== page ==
Collision Risk Between Marine Renewable Energy Devices and Mammals, Fish and Diving Birds

Report

Title: Collision Risk Between Marine Renewable Energy Devices and Mammals, Fish and Diving Birds
Publication Date:
March 12, 2007
Pages: 110
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Citation

Wilson, B.; Batty, R.; Daunt, F.; Carter, C. (2007). Collision Risk Between Marine Renewable Energy Devices and Mammals, Fish and Diving Birds. Report by Centre for Ecology & Hydrology and Scottish Association for Marine Science (SAMS). pp 110.
Abstract: 

This report summarizes the risks of injurious collision that marine renewable devices may pose to marine mammals, fish and birds using Scottish waters within the SEA assessment area. A collision is considered to be a physical contact between a device or its pressure field and an organism, that may result in an injury (however slight) to that organism. We did not consider the physical impacts of sound. Vertebrates may avoid collisions by moving away from the immediate area around a device (avoidance) or by escaping at close range (evasion, analogous to swerving to prevent collision with an obstacle in the road).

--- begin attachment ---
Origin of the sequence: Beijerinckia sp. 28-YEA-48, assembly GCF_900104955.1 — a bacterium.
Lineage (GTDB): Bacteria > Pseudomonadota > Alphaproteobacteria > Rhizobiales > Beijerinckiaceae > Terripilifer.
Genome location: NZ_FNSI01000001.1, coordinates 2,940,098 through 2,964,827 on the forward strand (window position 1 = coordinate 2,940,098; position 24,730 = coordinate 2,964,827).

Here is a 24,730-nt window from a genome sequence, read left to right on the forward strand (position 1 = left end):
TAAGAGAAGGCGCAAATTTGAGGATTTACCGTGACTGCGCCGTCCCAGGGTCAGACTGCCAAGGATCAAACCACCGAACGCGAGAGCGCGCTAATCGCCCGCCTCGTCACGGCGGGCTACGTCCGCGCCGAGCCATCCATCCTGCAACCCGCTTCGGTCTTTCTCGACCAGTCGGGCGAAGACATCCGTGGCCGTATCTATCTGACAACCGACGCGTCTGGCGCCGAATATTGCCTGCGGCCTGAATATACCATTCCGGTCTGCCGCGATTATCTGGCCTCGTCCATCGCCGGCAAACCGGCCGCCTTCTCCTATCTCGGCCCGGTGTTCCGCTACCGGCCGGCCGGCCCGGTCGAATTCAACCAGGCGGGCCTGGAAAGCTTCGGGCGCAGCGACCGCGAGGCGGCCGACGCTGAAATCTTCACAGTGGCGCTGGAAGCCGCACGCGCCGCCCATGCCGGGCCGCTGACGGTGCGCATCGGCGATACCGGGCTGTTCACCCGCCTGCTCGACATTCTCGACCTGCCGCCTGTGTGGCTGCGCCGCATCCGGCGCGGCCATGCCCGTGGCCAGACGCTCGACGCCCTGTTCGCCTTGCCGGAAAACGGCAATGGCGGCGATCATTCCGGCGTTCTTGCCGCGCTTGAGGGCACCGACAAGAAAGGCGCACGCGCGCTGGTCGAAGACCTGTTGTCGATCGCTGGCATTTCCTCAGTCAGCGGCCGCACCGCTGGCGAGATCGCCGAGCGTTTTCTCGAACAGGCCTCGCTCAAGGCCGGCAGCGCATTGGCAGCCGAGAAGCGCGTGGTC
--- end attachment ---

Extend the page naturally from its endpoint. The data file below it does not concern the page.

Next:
Other than barrages, neither wave nor tidal renewable devices have reached commercial scale deployment off Scotland. Consequently the precedent to evaluate vertebrate collision risks is severely limited. We therefore reviewed the known impacts of other industrial and natural activities with physical parallels. We considered shipping, fisheries, power station cooling intakes, fish aggregation devices, wind turbines and killer whale predation.

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